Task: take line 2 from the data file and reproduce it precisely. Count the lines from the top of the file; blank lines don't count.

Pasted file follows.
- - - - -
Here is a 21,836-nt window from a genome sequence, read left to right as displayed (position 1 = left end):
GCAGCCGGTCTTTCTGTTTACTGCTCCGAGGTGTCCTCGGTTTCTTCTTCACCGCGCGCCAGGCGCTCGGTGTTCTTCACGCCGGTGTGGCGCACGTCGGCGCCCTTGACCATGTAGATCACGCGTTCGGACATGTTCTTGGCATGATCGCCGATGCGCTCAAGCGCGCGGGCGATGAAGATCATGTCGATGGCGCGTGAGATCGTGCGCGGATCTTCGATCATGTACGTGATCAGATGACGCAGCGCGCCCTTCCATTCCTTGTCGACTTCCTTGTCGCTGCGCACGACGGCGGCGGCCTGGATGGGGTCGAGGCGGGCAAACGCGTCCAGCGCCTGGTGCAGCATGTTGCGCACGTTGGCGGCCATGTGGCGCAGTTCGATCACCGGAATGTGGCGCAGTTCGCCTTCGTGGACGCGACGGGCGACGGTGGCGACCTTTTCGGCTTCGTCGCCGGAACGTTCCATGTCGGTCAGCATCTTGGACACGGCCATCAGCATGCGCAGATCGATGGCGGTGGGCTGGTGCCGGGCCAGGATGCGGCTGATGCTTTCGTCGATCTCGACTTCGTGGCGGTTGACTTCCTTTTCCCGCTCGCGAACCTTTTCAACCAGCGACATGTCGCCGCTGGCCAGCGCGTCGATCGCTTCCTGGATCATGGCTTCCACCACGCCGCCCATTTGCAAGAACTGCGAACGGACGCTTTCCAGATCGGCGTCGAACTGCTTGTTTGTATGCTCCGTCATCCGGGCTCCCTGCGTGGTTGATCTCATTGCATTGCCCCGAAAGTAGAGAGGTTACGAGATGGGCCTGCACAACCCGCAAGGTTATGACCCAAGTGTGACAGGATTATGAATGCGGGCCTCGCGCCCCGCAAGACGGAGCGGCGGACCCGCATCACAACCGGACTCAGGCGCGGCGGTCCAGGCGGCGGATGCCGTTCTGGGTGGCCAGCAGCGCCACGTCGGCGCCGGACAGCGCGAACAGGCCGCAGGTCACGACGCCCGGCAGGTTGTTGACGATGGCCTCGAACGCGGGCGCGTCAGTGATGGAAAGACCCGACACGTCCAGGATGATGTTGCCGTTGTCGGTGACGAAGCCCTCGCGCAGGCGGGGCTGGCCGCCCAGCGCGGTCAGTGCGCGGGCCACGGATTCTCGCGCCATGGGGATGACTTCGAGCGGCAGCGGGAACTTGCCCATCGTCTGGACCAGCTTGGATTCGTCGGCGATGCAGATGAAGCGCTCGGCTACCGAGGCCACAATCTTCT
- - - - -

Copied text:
GCAGCCGGTCTTTCTGTTTACTGCTCCGAGGTGTCCTCGGTTTCTTCTTCACCGCGCGCCAGGCGCTCGGTGTTCTTCACGCCGGTGTGGCGCACGTCGGCGCCCTTGACCATGTAGATCACGCGTTCGGACATGTTCTTGGCATGATCGCCGATGCGCTCAAGCGCGCGGGCGATGAAGATCATGTCGATGGCGCGTGAGATCGTGCGCGGATCTTCGATCATGTACGTGATCAGATGACGCAGCGCGCCCTTCCATTCCTTGTCGACTTCCTTGTCGCTGCGCACGACGGCGGCGGCCTGGATGGGGTCGAGGCGGGCAAACGCGTCCAGCGCCTGGTGCAGCATGTTGCGCACGTTGGCGGCCATGTGGCGCAGTTCGATCACCGGAATGTGGCGCAGTTCGCCTTCGTGGACGCGACGGGCGACGGTGGCGACCTTTTCGGCTTCGTCGCCGGAACGTTCCATGTCGGTCAGCATCTTGGACACGGCCATCAGCATGCGCAGATCGATGGCGGTGGGCTGGTGCCGGGCCAGGATGCGGCTGATGCTTTCGTCGATCTCGACTTCGTGGCGGTTGACTTCCTTTTCCCGCTCGCGAACCTTTTCAACCAGCGACATGTCGCCGCTGGCCAGCGCGTCGATCGCTTCCTGGATCATGGCTTCCACCACGCCGCCCATTTGCAAGAACTGCGAACGGACGCTTTCCAGATCGGCGTCGAACTGCTTGTTTGTATGCTCCGTCATCCGGGCTCCCTGCGTGGTTGATCTCATTGCATTGCCCCGAAAGTAGAGAGGTTACGAGATGGGCCTGCACAACCCGCAAGGTTATGACCCAAGTGTGACAGGATTATGAATGCGGGCCTCGCGCCCCGCAAGACGGAGCGGCGGACCCGCATCACAACCGGACTCAGGCGCGGCGGTCCAGGCGGCGGATGCCGTTCTGGGTGGCCAGCAGCGCCACGTCGGCGCCGGACAGCGCGAACAGGCCGCAGGTCACGACGCCCGGCAGGTTGTTGACGATGGCCTCGAACGCGGGCGCGTCAGTGATGGAAAGACCCGACACGTCCAGGATGATGTTGCCGTTGTCGGTGACGAAGCCCTCGCGCAGGCGGGGCTGGCCGCCCAGCGCGGTCAGTGCGCGGGCCACGGATTCTCGCGCCATGGGGATGACTTCGAGCGGCAGCGGGAACTTGCCCATCGTCTGGACCAGCTTGGATTCGTCGGCGATGCAGATGAAGCGCTCGGCTACCGAGGCCACAATCTTCT